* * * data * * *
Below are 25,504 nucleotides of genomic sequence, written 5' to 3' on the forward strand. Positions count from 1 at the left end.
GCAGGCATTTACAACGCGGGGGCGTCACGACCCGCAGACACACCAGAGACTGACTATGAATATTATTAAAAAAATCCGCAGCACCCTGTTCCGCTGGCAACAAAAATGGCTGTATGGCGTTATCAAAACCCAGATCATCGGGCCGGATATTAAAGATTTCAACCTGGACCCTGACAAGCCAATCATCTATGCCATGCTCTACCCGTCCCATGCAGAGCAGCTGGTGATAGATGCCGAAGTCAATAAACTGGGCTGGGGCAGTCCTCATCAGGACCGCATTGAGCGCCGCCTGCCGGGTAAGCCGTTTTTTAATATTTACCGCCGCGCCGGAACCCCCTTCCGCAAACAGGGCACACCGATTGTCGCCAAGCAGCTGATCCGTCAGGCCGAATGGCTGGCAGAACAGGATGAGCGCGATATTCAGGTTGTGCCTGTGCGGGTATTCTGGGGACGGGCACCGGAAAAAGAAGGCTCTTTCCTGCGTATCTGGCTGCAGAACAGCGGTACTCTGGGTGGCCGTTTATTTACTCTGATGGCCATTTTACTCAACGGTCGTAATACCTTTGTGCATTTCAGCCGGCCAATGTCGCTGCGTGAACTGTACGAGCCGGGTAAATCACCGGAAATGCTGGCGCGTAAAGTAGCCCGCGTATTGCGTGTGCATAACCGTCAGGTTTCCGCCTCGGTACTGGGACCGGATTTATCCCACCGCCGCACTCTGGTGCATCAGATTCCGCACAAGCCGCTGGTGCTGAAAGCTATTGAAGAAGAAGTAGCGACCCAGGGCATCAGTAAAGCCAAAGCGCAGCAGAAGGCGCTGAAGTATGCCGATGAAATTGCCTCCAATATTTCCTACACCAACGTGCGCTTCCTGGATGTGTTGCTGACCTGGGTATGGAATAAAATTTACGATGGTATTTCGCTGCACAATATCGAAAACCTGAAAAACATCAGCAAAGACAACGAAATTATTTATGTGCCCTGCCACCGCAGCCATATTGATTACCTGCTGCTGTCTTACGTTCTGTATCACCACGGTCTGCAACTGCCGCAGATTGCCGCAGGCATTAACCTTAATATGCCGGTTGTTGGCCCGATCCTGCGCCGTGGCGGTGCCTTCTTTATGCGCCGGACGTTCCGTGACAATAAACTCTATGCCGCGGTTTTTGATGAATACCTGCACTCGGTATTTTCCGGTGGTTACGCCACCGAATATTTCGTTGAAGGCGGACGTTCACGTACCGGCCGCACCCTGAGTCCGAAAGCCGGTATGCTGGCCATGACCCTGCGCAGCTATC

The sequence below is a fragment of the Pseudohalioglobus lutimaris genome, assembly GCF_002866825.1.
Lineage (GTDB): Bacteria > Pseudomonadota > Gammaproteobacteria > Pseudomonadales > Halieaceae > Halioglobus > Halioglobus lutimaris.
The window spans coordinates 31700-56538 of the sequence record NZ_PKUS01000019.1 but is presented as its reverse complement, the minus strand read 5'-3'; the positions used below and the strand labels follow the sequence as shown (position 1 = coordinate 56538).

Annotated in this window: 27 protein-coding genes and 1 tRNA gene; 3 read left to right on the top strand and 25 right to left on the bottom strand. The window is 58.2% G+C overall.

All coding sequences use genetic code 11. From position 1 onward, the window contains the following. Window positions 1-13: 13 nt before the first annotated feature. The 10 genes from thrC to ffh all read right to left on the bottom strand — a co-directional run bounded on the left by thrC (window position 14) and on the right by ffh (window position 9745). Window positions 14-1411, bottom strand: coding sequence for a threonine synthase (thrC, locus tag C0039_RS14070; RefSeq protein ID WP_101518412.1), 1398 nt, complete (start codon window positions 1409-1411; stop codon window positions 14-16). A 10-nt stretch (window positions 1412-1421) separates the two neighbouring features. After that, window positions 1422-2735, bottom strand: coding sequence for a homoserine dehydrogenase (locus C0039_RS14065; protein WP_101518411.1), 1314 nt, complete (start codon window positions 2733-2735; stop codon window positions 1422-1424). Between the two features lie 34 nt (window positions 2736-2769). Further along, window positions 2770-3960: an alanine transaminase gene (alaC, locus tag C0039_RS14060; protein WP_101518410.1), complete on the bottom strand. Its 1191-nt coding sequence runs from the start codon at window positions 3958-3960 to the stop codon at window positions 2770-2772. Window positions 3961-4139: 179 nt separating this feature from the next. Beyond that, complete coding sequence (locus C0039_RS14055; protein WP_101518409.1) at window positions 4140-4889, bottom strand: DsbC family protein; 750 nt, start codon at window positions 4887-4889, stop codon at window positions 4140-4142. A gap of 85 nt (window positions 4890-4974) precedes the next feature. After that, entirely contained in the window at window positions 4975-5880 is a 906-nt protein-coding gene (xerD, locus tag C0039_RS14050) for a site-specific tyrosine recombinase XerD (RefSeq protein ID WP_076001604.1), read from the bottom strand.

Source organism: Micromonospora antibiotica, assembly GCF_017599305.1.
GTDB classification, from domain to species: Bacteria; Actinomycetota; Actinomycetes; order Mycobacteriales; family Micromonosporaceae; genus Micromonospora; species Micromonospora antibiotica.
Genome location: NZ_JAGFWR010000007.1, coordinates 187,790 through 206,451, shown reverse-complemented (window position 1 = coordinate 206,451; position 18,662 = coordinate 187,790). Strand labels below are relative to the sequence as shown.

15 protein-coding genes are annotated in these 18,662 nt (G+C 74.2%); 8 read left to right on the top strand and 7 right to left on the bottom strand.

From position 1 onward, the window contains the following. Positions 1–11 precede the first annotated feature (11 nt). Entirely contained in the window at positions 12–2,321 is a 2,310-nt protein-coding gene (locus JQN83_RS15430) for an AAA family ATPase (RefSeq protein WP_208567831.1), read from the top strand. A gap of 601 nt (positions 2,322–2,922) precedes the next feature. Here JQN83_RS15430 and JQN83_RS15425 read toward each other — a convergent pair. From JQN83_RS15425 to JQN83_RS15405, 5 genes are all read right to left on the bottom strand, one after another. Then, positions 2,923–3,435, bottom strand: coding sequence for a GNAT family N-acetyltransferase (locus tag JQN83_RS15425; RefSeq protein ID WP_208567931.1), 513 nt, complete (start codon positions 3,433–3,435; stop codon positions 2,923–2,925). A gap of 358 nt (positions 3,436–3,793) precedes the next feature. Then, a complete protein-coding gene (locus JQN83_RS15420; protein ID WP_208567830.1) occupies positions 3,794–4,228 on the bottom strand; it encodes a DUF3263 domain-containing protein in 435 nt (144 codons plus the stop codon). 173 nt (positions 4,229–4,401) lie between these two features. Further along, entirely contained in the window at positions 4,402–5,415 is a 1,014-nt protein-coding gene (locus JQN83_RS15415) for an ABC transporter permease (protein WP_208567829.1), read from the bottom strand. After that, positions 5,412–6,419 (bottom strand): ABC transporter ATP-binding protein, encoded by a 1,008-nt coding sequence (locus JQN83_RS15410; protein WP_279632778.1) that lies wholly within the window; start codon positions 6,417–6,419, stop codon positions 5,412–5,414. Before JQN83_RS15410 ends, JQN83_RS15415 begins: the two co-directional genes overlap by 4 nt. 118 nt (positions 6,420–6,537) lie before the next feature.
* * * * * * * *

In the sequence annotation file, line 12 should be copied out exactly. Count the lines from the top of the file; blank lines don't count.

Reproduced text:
From position 1 onward, the window contains the following. Positions 1–11 precede the first annotated feature (11 nt). Entirely contained in the window at positions 12–2,321 is a 2,310-nt protein-coding gene (locus JQN83_RS15430) for an AAA family ATPase (RefSeq protein WP_208567831.1), read from the top strand. A gap of 601 nt (positions 2,322–2,922) precedes the next feature. Here JQN83_RS15430 and JQN83_RS15425 read toward each other — a convergent pair. From JQN83_RS15425 to JQN83_RS15405, 5 genes are all read right to left on the bottom strand, one after another. Then, positions 2,923–3,435, bottom strand: coding sequence for a GNAT family N-acetyltransferase (locus tag JQN83_RS15425; RefSeq protein ID WP_208567931.1), 513 nt, complete (start codon positions 3,433–3,435; stop codon positions 2,923–2,925). A gap of 358 nt (positions 3,436–3,793) precedes the next feature. Then, a complete protein-coding gene (locus JQN83_RS15420; protein ID WP_208567830.1) occupies positions 3,794–4,228 on the bottom strand; it encodes a DUF3263 domain-containing protein in 435 nt (144 codons plus the stop codon). 173 nt (positions 4,229–4,401) lie between these two features. Further along, entirely contained in the window at positions 4,402–5,415 is a 1,014-nt protein-coding gene (locus JQN83_RS15415) for an ABC transporter permease (protein WP_208567829.1), read from the bottom strand. After that, positions 5,412–6,419 (bottom strand): ABC transporter ATP-binding protein, encoded by a 1,008-nt coding sequence (locus JQN83_RS15410; protein WP_279632778.1) that lies wholly within the window; start codon positions 6,417–6,419, stop codon positions 5,412–5,414. Before JQN83_RS15410 ends, JQN83_RS15415 begins: the two co-directional genes overlap by 4 nt. 118 nt (positions 6,420–6,537) lie before the next feature.